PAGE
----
I have no problem with you giving my contact details. I guard your contact info. Anyone that wants to help can do it through me without knowing your info. Waltz has been trying to get CC to exchange our info. I have also e-mailed CC. No response yet.
          PLEASE CC EXCHANGE MY AND WALTZ’S INFO!
          Your earlier post brought my daughters to tears. Trying to wrap their heads around Crystal’s mother’s concern for others while at the same time being faced with what seems like overwhelming challenges is truly remarkable.
          Please let me know if there is anything specific you or your family need. I’ll try my best.

          • MR
            By my calculations, you are eligible for US Social Security.
            At the current exchange rate that would be 70 gazillion billion per month of the new Bolivars. I removed the 5 zeroes due to laziness.
            With this income you should be able to buy at least 3 GNB generals, a couple of local politicians and one government minister per month.
            By your next birthday, you may own this shithole.

    • “she wouldn’t let them in without a warrant”?

      I don’t mean to make light of the situation, but aren’t those guns all the warrant they need? And how hard can it be to get a warrant? And how did you get them to go away without greasing palms?

      • You’d have to know her, Change of Pants Gringo. They could aim a weapon at her and she’d say, “if today’s my day to die, so be it. No warrant, no enter”.

        And in answer to your question, no, a warrant would not be difficult to obtain. SEBIN has me on file, this I know for a fact as I was extensively investigated when I bought my ranch here many years ago.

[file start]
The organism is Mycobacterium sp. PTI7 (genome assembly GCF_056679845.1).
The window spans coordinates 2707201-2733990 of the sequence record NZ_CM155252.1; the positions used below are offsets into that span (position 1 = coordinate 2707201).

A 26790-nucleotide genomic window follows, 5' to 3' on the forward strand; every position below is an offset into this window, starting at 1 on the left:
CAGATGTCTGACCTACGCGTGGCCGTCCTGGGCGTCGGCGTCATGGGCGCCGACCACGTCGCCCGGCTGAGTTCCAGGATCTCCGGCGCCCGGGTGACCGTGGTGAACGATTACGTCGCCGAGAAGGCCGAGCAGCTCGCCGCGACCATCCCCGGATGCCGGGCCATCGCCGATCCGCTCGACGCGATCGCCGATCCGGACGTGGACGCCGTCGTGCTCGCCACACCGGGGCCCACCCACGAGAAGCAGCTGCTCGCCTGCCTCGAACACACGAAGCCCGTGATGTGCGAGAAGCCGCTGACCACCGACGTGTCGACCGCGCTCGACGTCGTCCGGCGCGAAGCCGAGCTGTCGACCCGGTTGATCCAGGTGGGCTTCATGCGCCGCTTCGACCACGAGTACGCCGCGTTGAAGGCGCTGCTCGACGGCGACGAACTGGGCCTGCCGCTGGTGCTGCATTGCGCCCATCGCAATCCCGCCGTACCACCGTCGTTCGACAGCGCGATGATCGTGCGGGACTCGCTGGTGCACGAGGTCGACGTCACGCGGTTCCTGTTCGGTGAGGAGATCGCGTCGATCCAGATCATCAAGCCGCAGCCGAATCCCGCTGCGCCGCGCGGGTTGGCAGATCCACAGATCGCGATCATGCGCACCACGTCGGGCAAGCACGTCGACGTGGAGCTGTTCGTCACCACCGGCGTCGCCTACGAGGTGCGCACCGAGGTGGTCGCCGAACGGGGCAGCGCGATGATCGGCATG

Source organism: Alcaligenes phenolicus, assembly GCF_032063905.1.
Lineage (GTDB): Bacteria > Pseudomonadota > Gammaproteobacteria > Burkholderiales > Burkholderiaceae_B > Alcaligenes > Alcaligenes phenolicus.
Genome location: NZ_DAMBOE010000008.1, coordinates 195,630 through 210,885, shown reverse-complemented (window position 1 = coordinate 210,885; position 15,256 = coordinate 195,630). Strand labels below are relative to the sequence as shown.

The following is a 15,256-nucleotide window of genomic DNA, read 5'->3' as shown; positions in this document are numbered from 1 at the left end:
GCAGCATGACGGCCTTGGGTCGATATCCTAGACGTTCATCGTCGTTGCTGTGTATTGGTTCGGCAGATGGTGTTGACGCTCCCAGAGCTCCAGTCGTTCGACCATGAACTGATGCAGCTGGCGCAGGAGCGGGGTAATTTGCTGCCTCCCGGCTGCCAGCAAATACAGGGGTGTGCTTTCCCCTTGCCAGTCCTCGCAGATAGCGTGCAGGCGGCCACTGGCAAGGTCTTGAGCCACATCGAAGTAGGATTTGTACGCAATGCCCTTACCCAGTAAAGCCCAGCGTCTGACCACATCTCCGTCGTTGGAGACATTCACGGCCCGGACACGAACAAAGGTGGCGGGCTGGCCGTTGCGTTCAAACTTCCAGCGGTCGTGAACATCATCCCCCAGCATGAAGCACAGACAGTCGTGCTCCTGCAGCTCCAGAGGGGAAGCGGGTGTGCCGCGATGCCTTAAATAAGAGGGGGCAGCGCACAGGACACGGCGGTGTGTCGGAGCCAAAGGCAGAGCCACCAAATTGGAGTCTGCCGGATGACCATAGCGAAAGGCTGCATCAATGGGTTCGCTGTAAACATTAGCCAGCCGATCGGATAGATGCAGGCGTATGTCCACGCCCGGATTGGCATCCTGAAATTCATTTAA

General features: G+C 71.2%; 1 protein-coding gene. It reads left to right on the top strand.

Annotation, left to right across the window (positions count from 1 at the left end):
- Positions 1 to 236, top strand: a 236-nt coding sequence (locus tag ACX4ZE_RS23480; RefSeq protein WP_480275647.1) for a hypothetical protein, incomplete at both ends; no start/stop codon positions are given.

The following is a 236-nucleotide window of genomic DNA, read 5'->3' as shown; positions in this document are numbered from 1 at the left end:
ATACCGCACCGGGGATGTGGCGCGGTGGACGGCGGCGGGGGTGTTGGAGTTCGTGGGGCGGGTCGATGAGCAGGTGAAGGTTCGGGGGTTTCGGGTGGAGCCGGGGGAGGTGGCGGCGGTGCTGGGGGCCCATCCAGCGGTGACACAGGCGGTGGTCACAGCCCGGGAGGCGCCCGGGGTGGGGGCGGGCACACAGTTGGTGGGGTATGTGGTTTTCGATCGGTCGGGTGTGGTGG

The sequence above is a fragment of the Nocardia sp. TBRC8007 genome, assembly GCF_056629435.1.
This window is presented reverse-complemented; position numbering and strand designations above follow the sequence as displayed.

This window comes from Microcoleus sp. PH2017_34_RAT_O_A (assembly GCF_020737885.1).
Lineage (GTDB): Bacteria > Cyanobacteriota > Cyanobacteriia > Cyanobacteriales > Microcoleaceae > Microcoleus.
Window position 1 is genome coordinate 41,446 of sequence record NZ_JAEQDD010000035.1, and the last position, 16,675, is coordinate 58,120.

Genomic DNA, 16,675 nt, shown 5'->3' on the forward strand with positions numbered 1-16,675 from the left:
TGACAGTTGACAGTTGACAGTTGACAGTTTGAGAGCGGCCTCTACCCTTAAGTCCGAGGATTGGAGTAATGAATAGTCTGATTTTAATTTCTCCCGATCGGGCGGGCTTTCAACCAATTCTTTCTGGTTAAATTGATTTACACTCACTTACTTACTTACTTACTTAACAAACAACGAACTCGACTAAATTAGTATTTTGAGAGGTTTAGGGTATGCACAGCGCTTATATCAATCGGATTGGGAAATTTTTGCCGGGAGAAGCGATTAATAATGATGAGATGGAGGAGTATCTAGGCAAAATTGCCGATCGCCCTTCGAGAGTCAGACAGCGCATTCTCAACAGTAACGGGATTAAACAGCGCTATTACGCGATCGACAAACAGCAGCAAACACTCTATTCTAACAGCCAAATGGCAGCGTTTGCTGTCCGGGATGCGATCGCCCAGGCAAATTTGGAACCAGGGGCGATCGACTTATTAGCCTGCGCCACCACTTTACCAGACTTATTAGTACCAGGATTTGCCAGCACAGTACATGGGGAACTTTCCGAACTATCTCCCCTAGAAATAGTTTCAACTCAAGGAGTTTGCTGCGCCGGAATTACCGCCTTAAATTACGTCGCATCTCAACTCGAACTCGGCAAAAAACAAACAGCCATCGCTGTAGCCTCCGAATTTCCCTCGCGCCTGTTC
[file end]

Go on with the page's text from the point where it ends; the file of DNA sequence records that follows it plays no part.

The average Venezuelan seems to believe that anyone who invests (or invested) money here had to have obtained it illegally. You wouldn’t believe the stories I heard about what I was supposedly doing with that ranch.

        In truth, I was busy making a small fortune out of a large one.

  4. @MRubio….Wow! That is some scary stuff! You were probably wondering if you were about to be dragged away never to be seen again. Did they visit other shops in town?

    Sounds like the Crystal Foundation is off to a great start! John’s selfless acts have inspired more selfless acts! Maybe they could set up a pay pal account or something similar for people that might like to contribute.

  5. MRubio….just read that it is your birthday. Cumpleanos Feliz! Nice to know I am still a couple years younger than SOMEONE! Lol. Hope you enjoy your day!

    • Thanks Tom! Just finished opening some coconuts from the neighbor’s trees, drained them, and then removed the flesh and into the blender it all went. My woman’s going to prepare some adult beverages to go with our steaks tonight. Sure would like a baked potato with my steak, but a man can’t be greedy in this country, afterall, it is the land of “no hay”.

      • MRubio, your diary will be priceless in the future.

        CC staff/readers…is there a way to collect all of MRubio’s posts? There is a screenplay waiting to be written.

  6. MRubio, sounds like a very nice birthday dinner! Heck, with it being your birthday and all you may even get lucky later tonight!! Buen suerte!